Please click here for the latest PMRA newsletter
Port Mandurah – 30 YEARS – Making a Community
This is the title of the book that was written for PMRA in 2019:
Each Port Mandurah household may have one of these books for free! Visit us on Facebook for pick-up details. Extra copies are $20 each.
Please bring proof of residence, and pass this information to your friends and neighbours (who must be current ratepayers within the Port Mandurah Boundary) as we don’t have everyone’s email addresses.
PMRA Committee Vacancies
If you’re a Port Mandurah resident and care about your neighbourhood, please consider joining the committee. We meet every 6 weeks or so for a couple of hours, on a day/time to suit all committee members.
You don’t need any specific skills, just a willingness to work as part of a team, and a commitment to attend at least 50% of the meetings.
For more information please contact us.
Thank you video from Mandurah Cruises
The Friends of Samphire Cove meet on the last Sunday morning of each month at 9.00am to take care of this A class nature reserve in Wedgetail Retreat (down Leisure Way).
If you would like to help the Friends on an occasional or regular basis, just turn up or visit their website for more information
If you would like some free reflective tape for your jetty poles, please contact us to arrange pick-up.
Also available at our AGM and other events.
Sutton Farm is a heritage-listed place dating from the 1860s comprising a homestead building, single men’s quarters and a barn, as well as significant trees. The development plan was adopted in 2017 subject to certain modifications.
To keep the entrances of the Port Mandurah canals open it has always been recognised that some degree of dredging would be required and that is why we have a reserve account within the SAR structure to pay for periodic dredging and annual surveys of accretion.
Since the agreement that was made in the 1990s, there have been significant changes in the estuary circulation patterns and sediment sources, e.g. the Dawesville Channel, the regrowth of Fairbridge Bank, and issues with sand bypassing at the Northern Entrance. These have altered the rate of siltation of the entrances which were originally estimated to require dredging every 5 years.
Here are the latest hydrographic surveys (November 2017) showing the water depths at both entrances to the main canal:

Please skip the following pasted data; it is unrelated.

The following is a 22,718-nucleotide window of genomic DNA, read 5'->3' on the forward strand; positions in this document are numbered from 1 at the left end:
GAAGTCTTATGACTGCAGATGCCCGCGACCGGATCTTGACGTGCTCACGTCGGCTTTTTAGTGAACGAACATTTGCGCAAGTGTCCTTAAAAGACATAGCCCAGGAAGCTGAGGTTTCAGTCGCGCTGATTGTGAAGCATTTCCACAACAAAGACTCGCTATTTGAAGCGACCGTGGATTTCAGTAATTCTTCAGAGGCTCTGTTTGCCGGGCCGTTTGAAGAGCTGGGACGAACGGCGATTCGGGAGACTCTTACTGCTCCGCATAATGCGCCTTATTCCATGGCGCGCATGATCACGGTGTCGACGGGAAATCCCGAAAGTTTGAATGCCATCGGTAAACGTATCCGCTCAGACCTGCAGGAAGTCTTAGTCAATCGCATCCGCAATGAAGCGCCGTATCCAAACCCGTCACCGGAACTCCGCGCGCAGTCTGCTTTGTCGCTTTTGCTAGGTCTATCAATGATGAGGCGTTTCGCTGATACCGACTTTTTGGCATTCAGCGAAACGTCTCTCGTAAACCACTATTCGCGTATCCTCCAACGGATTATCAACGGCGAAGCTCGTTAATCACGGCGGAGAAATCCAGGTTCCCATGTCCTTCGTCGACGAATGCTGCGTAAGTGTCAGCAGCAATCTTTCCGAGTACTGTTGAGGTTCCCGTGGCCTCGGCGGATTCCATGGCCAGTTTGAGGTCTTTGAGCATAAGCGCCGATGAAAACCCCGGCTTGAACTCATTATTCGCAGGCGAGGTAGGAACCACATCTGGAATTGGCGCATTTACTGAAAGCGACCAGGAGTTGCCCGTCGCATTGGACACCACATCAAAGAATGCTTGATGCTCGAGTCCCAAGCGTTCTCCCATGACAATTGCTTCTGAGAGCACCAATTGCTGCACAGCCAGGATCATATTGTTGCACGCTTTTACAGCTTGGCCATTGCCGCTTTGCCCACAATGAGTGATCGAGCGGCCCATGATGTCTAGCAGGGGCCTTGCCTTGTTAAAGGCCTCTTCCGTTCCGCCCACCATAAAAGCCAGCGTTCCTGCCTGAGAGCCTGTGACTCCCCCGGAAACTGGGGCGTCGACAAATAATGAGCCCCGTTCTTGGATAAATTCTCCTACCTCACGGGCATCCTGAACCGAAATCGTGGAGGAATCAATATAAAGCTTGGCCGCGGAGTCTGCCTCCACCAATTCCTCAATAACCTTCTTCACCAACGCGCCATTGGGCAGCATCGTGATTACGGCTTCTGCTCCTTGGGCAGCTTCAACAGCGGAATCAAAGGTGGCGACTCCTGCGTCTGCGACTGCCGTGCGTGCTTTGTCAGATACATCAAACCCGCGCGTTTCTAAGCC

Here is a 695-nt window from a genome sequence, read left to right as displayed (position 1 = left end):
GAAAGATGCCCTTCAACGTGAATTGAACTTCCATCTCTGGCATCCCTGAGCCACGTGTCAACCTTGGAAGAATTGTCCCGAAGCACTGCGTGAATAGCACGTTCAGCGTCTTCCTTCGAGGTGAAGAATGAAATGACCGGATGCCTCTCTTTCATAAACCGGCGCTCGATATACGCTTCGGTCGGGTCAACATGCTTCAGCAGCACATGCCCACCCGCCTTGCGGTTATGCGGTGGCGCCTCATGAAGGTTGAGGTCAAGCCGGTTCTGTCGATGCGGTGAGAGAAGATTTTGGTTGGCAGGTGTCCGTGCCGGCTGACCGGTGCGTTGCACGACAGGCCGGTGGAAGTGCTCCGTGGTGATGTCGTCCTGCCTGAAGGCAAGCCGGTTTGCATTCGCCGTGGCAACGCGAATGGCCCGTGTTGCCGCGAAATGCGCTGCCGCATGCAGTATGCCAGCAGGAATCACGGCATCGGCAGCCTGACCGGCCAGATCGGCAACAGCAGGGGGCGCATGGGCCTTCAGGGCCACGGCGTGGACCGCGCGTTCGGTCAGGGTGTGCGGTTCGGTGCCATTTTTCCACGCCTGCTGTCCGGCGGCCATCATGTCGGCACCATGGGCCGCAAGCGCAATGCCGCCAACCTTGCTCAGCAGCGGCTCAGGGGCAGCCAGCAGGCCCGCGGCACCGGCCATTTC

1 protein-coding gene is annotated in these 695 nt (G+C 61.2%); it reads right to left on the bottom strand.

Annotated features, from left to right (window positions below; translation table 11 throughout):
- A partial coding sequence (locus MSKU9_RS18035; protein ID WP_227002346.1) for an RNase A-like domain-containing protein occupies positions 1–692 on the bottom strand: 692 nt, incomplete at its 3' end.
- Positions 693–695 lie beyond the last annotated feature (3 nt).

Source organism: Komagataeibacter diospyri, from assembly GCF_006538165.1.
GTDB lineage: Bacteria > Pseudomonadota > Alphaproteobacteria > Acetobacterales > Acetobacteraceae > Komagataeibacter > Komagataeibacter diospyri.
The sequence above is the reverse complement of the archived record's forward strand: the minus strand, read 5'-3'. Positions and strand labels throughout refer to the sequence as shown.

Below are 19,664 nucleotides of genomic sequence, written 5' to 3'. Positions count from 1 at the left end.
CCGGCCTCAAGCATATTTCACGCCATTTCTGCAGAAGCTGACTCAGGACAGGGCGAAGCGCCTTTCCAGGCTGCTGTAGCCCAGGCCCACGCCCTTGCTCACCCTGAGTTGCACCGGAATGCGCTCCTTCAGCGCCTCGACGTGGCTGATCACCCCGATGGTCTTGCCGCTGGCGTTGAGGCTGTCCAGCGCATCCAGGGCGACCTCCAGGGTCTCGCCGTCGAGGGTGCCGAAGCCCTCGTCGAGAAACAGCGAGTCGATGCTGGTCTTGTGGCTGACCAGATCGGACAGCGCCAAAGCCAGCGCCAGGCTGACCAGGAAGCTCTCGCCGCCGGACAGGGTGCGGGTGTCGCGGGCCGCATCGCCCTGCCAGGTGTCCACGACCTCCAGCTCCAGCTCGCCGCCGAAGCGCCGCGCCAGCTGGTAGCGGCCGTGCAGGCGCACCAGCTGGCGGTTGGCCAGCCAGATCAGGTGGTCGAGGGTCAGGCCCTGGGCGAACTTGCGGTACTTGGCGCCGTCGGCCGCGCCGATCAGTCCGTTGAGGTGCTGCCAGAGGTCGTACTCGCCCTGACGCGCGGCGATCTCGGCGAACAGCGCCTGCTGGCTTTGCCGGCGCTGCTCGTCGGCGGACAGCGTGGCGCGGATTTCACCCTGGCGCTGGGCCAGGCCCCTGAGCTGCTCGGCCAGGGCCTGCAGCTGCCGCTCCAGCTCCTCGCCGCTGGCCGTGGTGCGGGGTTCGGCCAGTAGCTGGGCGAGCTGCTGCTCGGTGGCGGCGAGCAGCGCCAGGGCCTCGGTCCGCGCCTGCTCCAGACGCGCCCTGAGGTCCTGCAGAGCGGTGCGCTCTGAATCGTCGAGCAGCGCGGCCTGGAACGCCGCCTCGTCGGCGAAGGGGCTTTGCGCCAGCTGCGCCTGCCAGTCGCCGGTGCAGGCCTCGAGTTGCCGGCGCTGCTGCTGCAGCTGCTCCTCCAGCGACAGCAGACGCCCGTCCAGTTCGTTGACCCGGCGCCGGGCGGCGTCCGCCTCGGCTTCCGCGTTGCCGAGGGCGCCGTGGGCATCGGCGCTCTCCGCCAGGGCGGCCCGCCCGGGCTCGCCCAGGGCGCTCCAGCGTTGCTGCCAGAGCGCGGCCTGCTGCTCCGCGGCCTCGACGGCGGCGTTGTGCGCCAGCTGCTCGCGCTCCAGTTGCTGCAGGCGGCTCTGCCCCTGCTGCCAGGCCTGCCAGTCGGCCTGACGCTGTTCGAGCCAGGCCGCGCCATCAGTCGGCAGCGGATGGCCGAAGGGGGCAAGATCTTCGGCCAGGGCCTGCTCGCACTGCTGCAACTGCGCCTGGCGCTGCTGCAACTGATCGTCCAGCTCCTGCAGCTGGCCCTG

|Northern Entrance||Southern Entrance|
• To view the Department of Transport’s coastal engineering assessment and recommendations regarding the formation of sand bars outside the Mandurah entrance channel please click here.
Canal properties in Port Mandurah have a designated jetty envelope located within the mooring envelope of the property.
Provided that the proposed jetty is within the jetty envelope and complies with the City’s Local Planning Policy 4 relating to Canal Waterways Structures LPP4 then a Development Approval (i.e. a Planning Approval) is not required.
A Building Permit is needed prior to construction specifying the dimensions and the shape, i.e. finger shaped, ‘T’ shaped, ‘L’ shaped or land backed. Most jetty companies will submit this Building Permit Application to the City on your behalf.
You will also need a Jetty Licence from the Department of Transport. PMRA is advocating for a transfer of jetty administration to the City of Mandurah. We believe that the City already does most of the work and could receive over $300,000 revenue per year.
Speed Limits in Mary Street
There is a section of Mary Street where the speed limit increases from 50km/h to 60km/h for a short stretch. PMRA supports the residents in this locality to have the speed limit reduced to 50km/h. If you would like to add your name to the petition being organised by Ted Ion in Baruna Court, please click here.
PMRA has several volunteers who, whilst out walking, regularly pick up litter in the precinct. On Clean Up Australia Day in March, the committee and a few friends collected dozens of bags of rubbish; a few of whom are pictured below. The City of Mandurah pays PMRA $650 a year for keeping the streets of Port Mandurah clean.
Our thanks go to John Randall who picks up rubbish on a twice daily basis.